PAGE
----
Tabua Cakacaka says rugby should follow football's lead in tackling racism

EX-GATESHEAD Thunder star Tabua Cakacaka believes rugby league could learn a thing or two from football when it comes to handling complaints of racism.

Tabua Cakacaka in action for Gateshead Thunder

EX-GATESHEAD Thunder star Tabua Cakacaka believes rugby league could learn a thing or two from football when it comes to handling complaints of racism.

The Fijian international has outlined his own experiences of alleged racist abuse, the most recent of which saw no punishment handed out by the Rugby Football League (RFL).

Coming in the wake of the John Terry and Luis Suarez cases which rocked the round-ball game, Cakacaka said: “I am not a follower of football, but when I heard about the John Terry incident I thought there were a lot of similarities to my own experience at Rochdale in May.” Cakacaka alleges he was racially abused and told to ‘go home’ during a 46-24 Championship defeat against Rochdale, although an RFL tribunal decided there was insufficient evidence to prosecute.

He added: “The difference between that and my own case is the FA did at least find John Terry guilty of using racist language and issued a punishment, even if it was only two weeks’ wages or whatever.

“At least they reached a point of punishing him.”

Moving to the UK in 2005 after spells playing in Australia and France, Cakacaka said: “My experiences in Australia were totally different from here and in all my time there I never encountered one racist incident.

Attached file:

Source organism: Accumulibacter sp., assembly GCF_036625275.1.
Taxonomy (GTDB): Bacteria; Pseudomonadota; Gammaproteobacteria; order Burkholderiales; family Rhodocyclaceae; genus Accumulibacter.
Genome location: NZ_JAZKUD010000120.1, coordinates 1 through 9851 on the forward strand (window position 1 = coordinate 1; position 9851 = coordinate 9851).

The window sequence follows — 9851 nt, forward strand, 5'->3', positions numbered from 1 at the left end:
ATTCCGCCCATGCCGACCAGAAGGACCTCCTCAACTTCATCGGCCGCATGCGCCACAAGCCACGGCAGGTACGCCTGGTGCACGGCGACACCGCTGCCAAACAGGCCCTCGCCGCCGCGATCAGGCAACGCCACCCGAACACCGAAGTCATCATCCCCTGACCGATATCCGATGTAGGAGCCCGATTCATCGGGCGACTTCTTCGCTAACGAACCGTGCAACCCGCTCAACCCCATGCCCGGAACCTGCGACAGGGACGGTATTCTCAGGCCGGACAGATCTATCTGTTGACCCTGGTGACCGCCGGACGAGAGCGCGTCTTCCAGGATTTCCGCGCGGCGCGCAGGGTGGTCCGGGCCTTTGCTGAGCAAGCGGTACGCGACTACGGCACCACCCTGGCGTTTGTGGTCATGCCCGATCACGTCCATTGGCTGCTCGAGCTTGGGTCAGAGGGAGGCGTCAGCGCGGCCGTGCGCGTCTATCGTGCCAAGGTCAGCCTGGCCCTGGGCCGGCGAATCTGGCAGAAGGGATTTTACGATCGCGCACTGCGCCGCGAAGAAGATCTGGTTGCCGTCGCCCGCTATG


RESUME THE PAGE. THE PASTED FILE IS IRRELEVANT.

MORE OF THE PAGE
“Maybe they are more used to having Pacific islanders playing there or maybe the Australian Rugby League are just much stronger in dealing with it.”

Keen for his sport to learn from his own experience, Cakacaka added: “If a Fijian player came to me and asked my advice about moving to the UK, I would not stand in their way, but I would explain what has happened to me and let them make their own minds up.

“Having more guys like that playing here will only make the competition stronger and change people’s attitudes.” An RFL statement said: “Rugby League has a long and proud tradition of inclusivity.

“We were the first major sport in the UK to have a black athlete as national captain (Clive Sullivan, 1972).

“We were the first British sport to have a black coach in charge of one of its top clubs (Roy Francis at Leeds, 1974) and the first sport to have black coach in charge of the national team (Ellery Hanley, GB, 1994).

“In 1995, Ikram Butt became the first Asian player to represent England at either code of rugby.”

 
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